# 7.2: Summation Notation

**At Grade**Created by: CK-12

## Learning objectives

- Write a finite sum using sigma notation.
- Read sigma notation and evaluate a sum.
- Write an infinite sum using sigma notation.
- Find terms of a sequence and find sums using a graphing calculator.

## Introduction

Consider the following situation:

You are participating in a 100-mile walk for a charity. In order to complete the entire walk, you first have to go halfway, or 50 miles. After you complete the first half of the walk, you again have to go halfway from where you are, or 25 more miles. Continuing with this pattern, you will always be going halfway. So will you ever finish the 100-mile walk?

This situation may seem silly, but it is actually a version of a problem that was first proposed thousands of years ago, by Zeno of Elea, a Greek philosopher who wanted to challenge accepted ideas about space and time. In today’s world, most adults have an intuitive understanding of distance, rate and time, that allows us to answer the above question: yes, you will finish the walk, though it depends on how *fast* you walk.

We can also answer this question if we add up the sequence of distances you would walk each time you went half of the previous distance: 50+25+12.5+... even though this is the sum of infinitely many numbers, we can actually find the value of this expression. By the end of the chapter, you will be able to do this type of calculation.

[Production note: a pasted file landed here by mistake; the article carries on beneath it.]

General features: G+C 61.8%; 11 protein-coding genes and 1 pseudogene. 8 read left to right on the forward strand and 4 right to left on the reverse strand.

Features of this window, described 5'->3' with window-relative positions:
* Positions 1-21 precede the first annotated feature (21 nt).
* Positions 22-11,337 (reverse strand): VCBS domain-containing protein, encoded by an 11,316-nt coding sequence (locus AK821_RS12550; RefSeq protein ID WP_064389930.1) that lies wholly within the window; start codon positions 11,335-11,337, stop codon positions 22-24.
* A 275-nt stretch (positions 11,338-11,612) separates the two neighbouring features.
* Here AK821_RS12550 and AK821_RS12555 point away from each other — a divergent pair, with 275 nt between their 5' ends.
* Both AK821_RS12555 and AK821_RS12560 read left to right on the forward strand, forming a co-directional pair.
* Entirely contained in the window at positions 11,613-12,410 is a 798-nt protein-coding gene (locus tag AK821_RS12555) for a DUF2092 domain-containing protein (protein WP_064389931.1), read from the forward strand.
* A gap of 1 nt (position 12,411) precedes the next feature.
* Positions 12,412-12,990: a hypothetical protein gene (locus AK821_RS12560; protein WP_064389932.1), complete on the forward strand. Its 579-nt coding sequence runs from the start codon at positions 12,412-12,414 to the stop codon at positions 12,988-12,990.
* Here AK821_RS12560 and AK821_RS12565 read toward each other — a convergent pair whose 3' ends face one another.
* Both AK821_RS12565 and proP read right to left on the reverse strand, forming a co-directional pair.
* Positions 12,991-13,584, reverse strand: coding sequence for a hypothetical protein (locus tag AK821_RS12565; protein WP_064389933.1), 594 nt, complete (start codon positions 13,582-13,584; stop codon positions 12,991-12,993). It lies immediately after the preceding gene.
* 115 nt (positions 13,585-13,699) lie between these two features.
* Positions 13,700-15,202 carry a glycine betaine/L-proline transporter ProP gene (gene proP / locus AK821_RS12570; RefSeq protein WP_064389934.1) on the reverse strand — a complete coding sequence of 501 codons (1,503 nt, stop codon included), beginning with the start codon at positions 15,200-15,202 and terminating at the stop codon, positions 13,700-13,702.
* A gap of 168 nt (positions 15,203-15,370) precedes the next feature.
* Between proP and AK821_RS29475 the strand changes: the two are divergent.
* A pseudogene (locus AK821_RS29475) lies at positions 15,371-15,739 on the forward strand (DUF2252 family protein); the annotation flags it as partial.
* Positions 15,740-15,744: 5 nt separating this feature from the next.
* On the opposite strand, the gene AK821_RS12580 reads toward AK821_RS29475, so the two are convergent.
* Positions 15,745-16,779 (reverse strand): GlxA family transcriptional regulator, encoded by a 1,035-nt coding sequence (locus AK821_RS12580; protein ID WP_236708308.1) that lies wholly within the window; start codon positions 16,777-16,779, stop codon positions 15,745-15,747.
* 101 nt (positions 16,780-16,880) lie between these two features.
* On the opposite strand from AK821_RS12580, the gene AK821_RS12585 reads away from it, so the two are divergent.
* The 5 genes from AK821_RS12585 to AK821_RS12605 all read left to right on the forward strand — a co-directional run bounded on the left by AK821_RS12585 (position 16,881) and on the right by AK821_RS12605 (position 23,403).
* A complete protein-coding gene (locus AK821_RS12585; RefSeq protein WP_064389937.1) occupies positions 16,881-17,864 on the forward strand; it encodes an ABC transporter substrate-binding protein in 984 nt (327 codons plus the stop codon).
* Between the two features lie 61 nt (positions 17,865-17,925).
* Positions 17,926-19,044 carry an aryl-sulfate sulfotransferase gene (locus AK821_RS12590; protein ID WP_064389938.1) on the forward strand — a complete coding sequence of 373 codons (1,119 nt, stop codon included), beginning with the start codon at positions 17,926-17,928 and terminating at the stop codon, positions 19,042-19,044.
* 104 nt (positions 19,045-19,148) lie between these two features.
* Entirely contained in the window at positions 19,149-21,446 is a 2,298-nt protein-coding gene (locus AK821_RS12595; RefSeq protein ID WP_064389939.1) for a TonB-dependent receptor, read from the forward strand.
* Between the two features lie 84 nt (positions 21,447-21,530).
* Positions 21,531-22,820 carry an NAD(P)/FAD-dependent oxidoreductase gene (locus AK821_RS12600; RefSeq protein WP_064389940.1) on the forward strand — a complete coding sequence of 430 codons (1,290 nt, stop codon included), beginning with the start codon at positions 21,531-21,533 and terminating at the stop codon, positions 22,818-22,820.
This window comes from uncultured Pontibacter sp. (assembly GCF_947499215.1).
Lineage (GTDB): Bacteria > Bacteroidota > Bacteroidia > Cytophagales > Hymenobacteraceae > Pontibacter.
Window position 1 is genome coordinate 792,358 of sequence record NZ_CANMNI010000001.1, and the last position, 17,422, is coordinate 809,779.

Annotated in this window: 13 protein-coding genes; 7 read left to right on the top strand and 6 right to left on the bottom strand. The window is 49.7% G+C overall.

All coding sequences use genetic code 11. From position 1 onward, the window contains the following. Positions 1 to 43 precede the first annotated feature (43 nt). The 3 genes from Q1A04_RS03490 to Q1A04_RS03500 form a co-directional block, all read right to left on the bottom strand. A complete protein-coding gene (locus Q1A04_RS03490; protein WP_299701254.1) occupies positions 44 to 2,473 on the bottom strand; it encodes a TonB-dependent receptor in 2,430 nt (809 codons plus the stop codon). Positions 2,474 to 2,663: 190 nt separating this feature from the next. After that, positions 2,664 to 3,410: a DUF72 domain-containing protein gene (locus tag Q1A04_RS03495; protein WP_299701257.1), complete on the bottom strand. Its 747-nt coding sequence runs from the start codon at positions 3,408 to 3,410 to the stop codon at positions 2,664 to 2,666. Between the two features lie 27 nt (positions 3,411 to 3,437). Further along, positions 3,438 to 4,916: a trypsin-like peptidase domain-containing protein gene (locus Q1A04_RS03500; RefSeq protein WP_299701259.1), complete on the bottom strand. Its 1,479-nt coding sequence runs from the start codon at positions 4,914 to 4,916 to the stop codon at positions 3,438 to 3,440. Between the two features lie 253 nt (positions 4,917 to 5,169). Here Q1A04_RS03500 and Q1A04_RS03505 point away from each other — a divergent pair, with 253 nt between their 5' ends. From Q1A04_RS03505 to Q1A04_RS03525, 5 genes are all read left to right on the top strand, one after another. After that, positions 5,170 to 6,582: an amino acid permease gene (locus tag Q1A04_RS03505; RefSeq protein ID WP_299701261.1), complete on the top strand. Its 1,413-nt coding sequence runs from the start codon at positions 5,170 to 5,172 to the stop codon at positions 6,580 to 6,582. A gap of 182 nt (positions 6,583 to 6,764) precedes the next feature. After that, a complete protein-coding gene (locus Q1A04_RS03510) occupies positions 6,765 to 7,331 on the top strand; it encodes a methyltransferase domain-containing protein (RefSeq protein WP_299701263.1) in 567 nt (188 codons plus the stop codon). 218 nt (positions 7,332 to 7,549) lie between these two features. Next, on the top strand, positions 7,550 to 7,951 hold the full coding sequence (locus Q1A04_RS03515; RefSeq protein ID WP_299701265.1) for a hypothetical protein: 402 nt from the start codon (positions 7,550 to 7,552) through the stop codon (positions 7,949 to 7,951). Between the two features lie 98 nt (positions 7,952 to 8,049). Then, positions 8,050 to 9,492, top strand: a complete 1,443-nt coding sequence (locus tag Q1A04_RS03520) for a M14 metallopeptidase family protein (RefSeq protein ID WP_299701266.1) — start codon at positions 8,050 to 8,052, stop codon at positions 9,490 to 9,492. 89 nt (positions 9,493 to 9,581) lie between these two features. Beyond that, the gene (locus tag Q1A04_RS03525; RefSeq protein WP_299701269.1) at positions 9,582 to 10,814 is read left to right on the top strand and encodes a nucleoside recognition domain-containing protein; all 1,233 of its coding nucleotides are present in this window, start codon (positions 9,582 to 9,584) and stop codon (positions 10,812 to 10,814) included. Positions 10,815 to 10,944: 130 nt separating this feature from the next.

An infinite sum is known as an infinite series. In this lesson you will learn about series, both finite and infinite. You will learn to use a particular kind of notation that allows you to write a sum succinctly.

## Summation Notation

Consider for example a sequence defined by *a*^{n}*=3*n *. If we write out the sum of the first 4 terms, we have 3+6+9+12=30 . But what if we want to write out terms for a larger sum?*

Summation notation is a method of writing sums in a succinct form. To write the sum 3+6+9+12=30 , we use the Greek letter Sigma, as follows:

The expression 3*n* is called the **summand**, the 1 and the 4 are referred to as the **limits** of the summation, and the *n* is called the **index** of the sum. Here we have used a “sigma” to write a sum. We can also read a sigma, and determine the sum. For example, we can read the above sigma notation as “find the sum of the first four terms of the series, where the n^{th} term is 3*n*.” We always read the limits from the bottom to the top. The bottom number tells you which term to start with, and the top limit tells you which term is the final term to add. We could then write out the sigma above as:

=3(1)+3(2)+3(3)+3(4) | |||
---|---|---|---|

=3+6+9+12=30 |

In general, we can either rewrite a given series in sigma notation, or we can read sigma notation in order to find the value of the sum.

**Example 1:** Write the sum using sigma notation:

- 2+4+6+8+10+12+14+16+19+20

**Solution:**

Every term is a multiple of 2. The first term is 2 × 1, the second term is 2 × 2 , and so on. So the summand of the sigma is 2*n*. There are 10 terms in the sum. Therefore the limits of the sum are 1 and 10.

## Properties of Sigma

Notice that we can write the sum 2 + 4 + 6 + 8 + 10 + 12 + 14 + 16 + 19 + 20 as 2(1 + 2 + 3 + 4 + 5 + 6 + 7 + 8 + 9 + 10) Therefore . In general, we can factor a coefficient out of a sum:

We can also break a sum into two or more sums.

**Example 2:** Write out the terms of and evaluate the sum.

**Solution:** The sum is 37.

=(2 + 7) + (3 + 7) + (4 + 7) + (5 + 7) | |||
---|---|---|---|

=2 + 3 + 4 + 5 + 7 + 7 + 7 + 7 | |||

=2 + 3 + 4 + 5 + 7 × 4 = 14 + 28 = 42 |

Notice we could have written as . Also, the second sum does not depend on the index of the sum (i.e. it stays at 7 regardless of the index), only that there are 4 terms to add together. Seeing this can make a sum easier to evaluate.

In general, we can write a sum as a sum of sums: .

**Example 3:** Write out the terms of and evaluate the sum.

**Solution:** The sum is